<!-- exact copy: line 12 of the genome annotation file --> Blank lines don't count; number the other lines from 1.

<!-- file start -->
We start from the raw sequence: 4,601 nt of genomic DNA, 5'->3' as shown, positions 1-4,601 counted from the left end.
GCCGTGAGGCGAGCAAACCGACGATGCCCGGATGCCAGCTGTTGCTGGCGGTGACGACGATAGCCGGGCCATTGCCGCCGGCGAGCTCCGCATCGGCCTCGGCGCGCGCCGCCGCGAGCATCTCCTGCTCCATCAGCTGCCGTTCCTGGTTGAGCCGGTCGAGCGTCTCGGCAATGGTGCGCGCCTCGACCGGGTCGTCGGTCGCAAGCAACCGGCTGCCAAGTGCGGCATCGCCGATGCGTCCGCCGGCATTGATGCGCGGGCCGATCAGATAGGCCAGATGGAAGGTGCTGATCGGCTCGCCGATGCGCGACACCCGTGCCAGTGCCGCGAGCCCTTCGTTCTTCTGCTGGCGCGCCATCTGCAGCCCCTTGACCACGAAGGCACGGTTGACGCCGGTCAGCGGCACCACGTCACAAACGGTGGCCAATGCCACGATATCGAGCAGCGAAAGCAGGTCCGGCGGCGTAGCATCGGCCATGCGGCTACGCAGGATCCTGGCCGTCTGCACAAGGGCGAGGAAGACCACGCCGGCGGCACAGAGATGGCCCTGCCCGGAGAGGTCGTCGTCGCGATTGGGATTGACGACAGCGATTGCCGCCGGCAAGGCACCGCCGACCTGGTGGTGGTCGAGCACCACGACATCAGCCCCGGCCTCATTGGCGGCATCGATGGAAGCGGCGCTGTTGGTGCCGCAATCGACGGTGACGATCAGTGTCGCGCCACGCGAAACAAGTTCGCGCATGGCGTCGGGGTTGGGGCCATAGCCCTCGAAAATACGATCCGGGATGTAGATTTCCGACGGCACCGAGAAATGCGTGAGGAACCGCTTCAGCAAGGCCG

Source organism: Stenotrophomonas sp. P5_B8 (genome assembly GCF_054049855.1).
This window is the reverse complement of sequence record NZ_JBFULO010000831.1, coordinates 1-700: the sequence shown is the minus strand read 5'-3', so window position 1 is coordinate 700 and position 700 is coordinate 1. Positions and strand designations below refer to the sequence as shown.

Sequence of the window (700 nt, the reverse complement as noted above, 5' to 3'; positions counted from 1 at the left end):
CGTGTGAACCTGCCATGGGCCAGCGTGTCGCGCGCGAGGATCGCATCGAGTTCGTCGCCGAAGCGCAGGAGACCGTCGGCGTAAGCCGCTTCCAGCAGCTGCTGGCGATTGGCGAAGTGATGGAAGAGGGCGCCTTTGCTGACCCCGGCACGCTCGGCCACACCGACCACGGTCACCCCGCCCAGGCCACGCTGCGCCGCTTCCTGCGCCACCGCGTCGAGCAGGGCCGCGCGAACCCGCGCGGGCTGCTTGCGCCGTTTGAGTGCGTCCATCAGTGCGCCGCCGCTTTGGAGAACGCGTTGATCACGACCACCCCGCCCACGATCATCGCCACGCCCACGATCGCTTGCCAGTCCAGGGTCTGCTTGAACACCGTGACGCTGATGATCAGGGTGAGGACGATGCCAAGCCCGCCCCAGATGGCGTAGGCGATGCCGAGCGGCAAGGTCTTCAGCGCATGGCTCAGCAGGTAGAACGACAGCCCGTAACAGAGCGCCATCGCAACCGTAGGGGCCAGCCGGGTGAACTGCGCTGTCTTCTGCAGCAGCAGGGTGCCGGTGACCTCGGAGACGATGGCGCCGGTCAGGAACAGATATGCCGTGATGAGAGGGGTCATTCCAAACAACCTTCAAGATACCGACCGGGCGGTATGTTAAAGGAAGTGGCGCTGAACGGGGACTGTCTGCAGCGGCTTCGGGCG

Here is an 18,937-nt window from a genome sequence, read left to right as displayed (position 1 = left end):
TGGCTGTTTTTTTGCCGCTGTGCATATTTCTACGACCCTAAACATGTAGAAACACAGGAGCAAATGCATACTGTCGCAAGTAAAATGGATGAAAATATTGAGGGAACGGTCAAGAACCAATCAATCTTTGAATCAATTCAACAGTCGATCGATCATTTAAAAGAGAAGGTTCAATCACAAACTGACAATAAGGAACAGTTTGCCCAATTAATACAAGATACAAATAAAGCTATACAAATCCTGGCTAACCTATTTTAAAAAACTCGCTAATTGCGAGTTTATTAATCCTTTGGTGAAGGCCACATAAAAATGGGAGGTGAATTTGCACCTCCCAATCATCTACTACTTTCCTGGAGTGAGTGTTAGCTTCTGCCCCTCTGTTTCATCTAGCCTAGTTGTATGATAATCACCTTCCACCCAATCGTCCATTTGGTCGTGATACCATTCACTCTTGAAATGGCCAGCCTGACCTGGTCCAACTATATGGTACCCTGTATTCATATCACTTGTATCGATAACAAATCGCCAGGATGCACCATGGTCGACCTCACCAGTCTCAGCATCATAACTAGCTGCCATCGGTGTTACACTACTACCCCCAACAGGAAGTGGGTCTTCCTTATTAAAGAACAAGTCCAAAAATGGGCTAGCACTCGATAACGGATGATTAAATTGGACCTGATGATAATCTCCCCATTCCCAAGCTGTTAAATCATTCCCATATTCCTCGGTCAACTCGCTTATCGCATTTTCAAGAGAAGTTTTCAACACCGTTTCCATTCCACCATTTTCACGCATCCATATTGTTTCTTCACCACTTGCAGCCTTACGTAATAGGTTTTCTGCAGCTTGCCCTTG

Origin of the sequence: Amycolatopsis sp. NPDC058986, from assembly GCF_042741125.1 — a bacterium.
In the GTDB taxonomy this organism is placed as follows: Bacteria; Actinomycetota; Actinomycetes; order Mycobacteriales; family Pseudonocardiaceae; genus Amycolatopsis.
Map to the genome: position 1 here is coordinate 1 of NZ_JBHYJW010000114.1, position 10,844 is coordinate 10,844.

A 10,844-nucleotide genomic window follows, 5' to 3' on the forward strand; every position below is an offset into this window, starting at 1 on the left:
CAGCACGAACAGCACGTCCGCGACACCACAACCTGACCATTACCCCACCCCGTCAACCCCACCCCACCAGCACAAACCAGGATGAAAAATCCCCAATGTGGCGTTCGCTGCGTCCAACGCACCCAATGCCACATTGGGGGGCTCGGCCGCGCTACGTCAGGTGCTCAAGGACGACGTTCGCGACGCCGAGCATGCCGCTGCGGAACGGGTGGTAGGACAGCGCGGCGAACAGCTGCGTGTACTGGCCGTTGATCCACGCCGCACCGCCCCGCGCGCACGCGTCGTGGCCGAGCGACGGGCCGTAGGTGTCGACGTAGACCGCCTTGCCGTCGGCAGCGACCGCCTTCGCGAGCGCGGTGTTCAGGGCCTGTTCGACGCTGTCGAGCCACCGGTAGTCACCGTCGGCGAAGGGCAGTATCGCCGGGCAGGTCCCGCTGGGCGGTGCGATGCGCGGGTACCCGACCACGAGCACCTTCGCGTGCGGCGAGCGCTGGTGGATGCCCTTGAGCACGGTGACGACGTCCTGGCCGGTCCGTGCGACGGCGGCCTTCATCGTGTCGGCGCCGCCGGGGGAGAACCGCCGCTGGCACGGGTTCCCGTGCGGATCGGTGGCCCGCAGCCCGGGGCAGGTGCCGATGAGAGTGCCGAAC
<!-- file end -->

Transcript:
A 10,844-nucleotide genomic window follows, 5' to 3' on the forward strand; every position below is an offset into this window, starting at 1 on the left: